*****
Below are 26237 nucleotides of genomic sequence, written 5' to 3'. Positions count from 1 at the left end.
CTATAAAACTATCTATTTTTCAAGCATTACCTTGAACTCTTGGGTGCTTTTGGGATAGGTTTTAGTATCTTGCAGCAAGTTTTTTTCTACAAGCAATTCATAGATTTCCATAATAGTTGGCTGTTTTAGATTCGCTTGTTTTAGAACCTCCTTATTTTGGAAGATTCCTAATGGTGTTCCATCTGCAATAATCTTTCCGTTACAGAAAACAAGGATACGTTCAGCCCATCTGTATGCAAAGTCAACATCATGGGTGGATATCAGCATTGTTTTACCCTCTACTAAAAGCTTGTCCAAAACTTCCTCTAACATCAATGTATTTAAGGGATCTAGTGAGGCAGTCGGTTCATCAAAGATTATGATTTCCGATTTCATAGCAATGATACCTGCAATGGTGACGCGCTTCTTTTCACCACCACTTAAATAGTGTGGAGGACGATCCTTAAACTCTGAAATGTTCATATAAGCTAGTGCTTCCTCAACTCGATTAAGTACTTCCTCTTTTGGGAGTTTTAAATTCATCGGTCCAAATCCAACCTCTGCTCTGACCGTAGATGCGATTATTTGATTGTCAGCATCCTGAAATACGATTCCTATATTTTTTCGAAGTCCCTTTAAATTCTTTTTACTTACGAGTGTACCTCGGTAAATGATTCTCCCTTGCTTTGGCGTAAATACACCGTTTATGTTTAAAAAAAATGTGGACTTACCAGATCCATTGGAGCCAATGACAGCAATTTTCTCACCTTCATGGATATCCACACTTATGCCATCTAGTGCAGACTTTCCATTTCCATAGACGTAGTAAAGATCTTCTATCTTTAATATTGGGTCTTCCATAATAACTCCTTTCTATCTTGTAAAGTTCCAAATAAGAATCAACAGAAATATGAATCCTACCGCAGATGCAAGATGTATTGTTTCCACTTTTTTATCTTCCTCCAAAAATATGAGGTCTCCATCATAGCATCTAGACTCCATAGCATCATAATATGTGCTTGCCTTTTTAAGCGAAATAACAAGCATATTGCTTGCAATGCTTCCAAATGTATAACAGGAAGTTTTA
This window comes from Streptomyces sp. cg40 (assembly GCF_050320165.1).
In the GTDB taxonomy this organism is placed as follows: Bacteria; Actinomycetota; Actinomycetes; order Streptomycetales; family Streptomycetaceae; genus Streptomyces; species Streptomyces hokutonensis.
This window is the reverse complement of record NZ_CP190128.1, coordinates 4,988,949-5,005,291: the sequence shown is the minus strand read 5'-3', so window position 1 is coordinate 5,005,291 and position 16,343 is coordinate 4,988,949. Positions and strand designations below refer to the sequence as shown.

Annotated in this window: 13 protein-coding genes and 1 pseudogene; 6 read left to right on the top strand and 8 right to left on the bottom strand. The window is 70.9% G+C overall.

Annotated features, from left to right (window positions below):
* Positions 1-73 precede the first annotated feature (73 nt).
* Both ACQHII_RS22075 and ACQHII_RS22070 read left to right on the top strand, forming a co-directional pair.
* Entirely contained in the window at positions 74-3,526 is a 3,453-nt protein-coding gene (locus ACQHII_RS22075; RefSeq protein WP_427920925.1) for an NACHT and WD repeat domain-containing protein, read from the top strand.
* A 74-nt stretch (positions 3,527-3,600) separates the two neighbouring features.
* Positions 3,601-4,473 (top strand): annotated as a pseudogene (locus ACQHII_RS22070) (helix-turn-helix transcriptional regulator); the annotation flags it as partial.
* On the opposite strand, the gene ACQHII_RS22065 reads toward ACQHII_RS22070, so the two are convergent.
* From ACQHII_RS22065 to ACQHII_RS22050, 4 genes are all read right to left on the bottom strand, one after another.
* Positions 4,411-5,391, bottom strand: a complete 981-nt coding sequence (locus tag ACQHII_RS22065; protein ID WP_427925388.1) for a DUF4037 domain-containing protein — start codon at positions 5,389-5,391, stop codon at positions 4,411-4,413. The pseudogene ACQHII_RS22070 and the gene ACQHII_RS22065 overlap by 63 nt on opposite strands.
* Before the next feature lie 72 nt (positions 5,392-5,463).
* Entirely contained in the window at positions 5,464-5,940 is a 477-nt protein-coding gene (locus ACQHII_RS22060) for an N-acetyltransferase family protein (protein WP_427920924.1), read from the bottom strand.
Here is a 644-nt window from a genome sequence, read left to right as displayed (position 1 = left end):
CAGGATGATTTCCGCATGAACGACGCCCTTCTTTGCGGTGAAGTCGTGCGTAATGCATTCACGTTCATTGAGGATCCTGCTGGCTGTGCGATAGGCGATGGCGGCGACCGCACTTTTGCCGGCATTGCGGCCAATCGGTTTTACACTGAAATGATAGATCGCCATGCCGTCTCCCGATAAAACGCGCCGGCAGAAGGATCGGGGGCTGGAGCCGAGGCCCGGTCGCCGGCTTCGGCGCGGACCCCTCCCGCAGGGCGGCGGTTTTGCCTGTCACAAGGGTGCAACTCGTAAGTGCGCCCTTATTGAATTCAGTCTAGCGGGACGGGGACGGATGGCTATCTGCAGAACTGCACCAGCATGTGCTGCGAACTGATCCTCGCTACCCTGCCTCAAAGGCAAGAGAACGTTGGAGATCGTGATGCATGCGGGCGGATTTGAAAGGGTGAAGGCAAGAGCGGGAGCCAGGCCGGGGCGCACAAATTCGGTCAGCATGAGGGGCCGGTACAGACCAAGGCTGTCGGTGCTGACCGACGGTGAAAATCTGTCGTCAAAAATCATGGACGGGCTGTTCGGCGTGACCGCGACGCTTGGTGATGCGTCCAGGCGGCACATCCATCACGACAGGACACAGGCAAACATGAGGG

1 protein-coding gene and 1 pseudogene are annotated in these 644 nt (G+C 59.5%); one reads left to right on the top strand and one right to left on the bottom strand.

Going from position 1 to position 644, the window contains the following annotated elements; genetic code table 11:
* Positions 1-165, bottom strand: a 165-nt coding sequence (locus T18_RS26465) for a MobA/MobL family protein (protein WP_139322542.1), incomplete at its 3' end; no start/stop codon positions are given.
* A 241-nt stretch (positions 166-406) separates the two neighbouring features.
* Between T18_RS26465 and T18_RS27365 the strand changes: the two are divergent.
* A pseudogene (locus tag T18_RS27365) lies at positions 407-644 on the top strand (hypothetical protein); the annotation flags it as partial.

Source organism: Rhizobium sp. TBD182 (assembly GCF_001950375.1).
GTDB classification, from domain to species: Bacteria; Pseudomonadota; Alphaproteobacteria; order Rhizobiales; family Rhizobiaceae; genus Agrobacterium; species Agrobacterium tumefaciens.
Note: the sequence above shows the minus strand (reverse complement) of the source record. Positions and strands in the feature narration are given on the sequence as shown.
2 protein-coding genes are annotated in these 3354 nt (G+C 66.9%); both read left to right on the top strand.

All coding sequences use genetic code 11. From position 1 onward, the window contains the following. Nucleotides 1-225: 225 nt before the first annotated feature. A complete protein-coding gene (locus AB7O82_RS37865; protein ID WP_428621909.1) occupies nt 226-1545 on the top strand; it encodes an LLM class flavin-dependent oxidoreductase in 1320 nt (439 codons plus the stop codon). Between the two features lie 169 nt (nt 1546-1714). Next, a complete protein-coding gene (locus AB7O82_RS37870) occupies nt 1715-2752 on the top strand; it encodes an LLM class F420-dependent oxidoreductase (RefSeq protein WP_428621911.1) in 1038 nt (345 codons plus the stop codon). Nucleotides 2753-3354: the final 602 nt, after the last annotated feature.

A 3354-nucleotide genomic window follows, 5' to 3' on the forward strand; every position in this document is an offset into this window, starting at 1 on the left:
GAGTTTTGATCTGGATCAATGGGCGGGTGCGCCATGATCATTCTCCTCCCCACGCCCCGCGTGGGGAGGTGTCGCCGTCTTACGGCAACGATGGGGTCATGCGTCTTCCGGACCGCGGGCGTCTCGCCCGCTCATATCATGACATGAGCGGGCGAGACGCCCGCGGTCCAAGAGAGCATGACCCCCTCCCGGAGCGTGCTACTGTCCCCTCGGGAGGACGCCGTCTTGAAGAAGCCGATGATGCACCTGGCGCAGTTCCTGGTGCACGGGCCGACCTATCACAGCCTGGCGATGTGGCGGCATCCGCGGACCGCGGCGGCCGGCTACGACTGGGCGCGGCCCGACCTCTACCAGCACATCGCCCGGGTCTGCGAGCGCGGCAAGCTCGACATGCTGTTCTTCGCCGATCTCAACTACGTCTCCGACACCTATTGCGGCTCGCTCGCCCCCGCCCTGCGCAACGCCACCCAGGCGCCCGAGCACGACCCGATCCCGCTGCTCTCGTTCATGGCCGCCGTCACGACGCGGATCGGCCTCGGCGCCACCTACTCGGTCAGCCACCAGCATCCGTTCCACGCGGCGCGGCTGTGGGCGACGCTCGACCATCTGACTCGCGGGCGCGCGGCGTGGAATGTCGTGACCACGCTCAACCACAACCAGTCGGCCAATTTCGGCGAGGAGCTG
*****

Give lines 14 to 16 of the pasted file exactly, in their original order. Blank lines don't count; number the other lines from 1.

* From ACQHII_RS22065 to ACQHII_RS22050, 4 genes are all read right to left on the bottom strand, one after another.
* Positions 4,411-5,391, bottom strand: a complete 981-nt coding sequence (locus tag ACQHII_RS22065; protein ID WP_427925388.1) for a DUF4037 domain-containing protein — start codon at positions 5,389-5,391, stop codon at positions 4,411-4,413. The pseudogene ACQHII_RS22070 and the gene ACQHII_RS22065 overlap by 63 nt on opposite strands.
* Before the next feature lie 72 nt (positions 5,392-5,463).